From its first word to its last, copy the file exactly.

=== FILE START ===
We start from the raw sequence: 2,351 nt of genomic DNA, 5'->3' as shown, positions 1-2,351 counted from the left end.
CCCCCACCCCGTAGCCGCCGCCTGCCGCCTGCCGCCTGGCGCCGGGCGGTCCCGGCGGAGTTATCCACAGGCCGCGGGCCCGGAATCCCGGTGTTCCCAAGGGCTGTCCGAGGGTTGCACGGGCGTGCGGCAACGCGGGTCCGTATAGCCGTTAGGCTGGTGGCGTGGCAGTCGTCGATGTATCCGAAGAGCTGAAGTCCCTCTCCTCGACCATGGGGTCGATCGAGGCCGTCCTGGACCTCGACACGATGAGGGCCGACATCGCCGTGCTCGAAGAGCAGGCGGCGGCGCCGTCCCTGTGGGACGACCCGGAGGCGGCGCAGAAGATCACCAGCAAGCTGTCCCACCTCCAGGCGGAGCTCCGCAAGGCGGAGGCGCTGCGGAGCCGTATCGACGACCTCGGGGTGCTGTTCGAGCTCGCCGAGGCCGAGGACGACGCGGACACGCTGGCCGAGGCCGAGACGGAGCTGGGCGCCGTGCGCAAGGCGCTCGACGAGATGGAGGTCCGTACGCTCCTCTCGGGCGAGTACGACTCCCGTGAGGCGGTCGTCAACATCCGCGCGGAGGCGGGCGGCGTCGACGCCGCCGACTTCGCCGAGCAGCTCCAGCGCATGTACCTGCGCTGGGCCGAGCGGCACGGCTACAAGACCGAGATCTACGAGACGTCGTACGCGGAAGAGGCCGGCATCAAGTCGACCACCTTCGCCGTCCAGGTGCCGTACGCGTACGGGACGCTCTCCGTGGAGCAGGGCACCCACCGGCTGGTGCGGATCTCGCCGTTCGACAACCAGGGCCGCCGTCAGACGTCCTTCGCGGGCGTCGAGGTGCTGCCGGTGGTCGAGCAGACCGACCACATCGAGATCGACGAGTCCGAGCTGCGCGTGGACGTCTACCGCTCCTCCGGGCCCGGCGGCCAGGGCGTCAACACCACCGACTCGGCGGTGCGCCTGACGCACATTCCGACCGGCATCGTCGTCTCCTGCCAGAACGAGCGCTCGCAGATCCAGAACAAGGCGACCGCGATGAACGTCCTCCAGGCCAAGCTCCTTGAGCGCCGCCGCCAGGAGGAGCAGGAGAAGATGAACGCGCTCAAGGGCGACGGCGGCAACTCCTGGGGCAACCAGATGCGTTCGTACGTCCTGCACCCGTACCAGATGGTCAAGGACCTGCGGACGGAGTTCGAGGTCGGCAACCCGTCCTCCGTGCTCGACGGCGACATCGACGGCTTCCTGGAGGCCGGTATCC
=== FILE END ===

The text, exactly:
We start from the raw sequence: 2,351 nt of genomic DNA, 5'->3' as shown, positions 1-2,351 counted from the left end.
CCCCCACCCCGTAGCCGCCGCCTGCCGCCTGCCGCCTGGCGCCGGGCGGTCCCGGCGGAGTTATCCACAGGCCGCGGGCCCGGAATCCCGGTGTTCCCAAGGGCTGTCCGAGGGTTGCACGGGCGTGCGGCAACGCGGGTCCGTATAGCCGTTAGGCTGGTGGCGTGGCAGTCGTCGATGTATCCGAAGAGCTGAAGTCCCTCTCCTCGACCATGGGGTCGATCGAGGCCGTCCTGGACCTCGACACGATGAGGGCCGACATCGCCGTGCTCGAAGAGCAGGCGGCGGCGCCGTCCCTGTGGGACGACCCGGAGGCGGCGCAGAAGATCACCAGCAAGCTGTCCCACCTCCAGGCGGAGCTCCGCAAGGCGGAGGCGCTGCGGAGCCGTATCGACGACCTCGGGGTGCTGTTCGAGCTCGCCGAGGCCGAGGACGACGCGGACACGCTGGCCGAGGCCGAGACGGAGCTGGGCGCCGTGCGCAAGGCGCTCGACGAGATGGAGGTCCGTACGCTCCTCTCGGGCGAGTACGACTCCCGTGAGGCGGTCGTCAACATCCGCGCGGAGGCGGGCGGCGTCGACGCCGCCGACTTCGCCGAGCAGCTCCAGCGCATGTACCTGCGCTGGGCCGAGCGGCACGGCTACAAGACCGAGATCTACGAGACGTCGTACGCGGAAGAGGCCGGCATCAAGTCGACCACCTTCGCCGTCCAGGTGCCGTACGCGTACGGGACGCTCTCCGTGGAGCAGGGCACCCACCGGCTGGTGCGGATCTCGCCGTTCGACAACCAGGGCCGCCGTCAGACGTCCTTCGCGGGCGTCGAGGTGCTGCCGGTGGTCGAGCAGACCGACCACATCGAGATCGACGAGTCCGAGCTGCGCGTGGACGTCTACCGCTCCTCCGGGCCCGGCGGCCAGGGCGTCAACACCACCGACTCGGCGGTGCGCCTGACGCACATTCCGACCGGCATCGTCGTCTCCTGCCAGAACGAGCGCTCGCAGATCCAGAACAAGGCGACCGCGATGAACGTCCTCCAGGCCAAGCTCCTTGAGCGCCGCCGCCAGGAGGAGCAGGAGAAGATGAACGCGCTCAAGGGCGACGGCGGCAACTCCTGGGGCAACCAGATGCGTTCGTACGTCCTGCACCCGTACCAGATGGTCAAGGACCTGCGGACGGAGTTCGAGGTCGGCAACCCGTCCTCCGTGCTCGACGGCGACATCGACGGCTTCCTGGAGGCCGGTATCC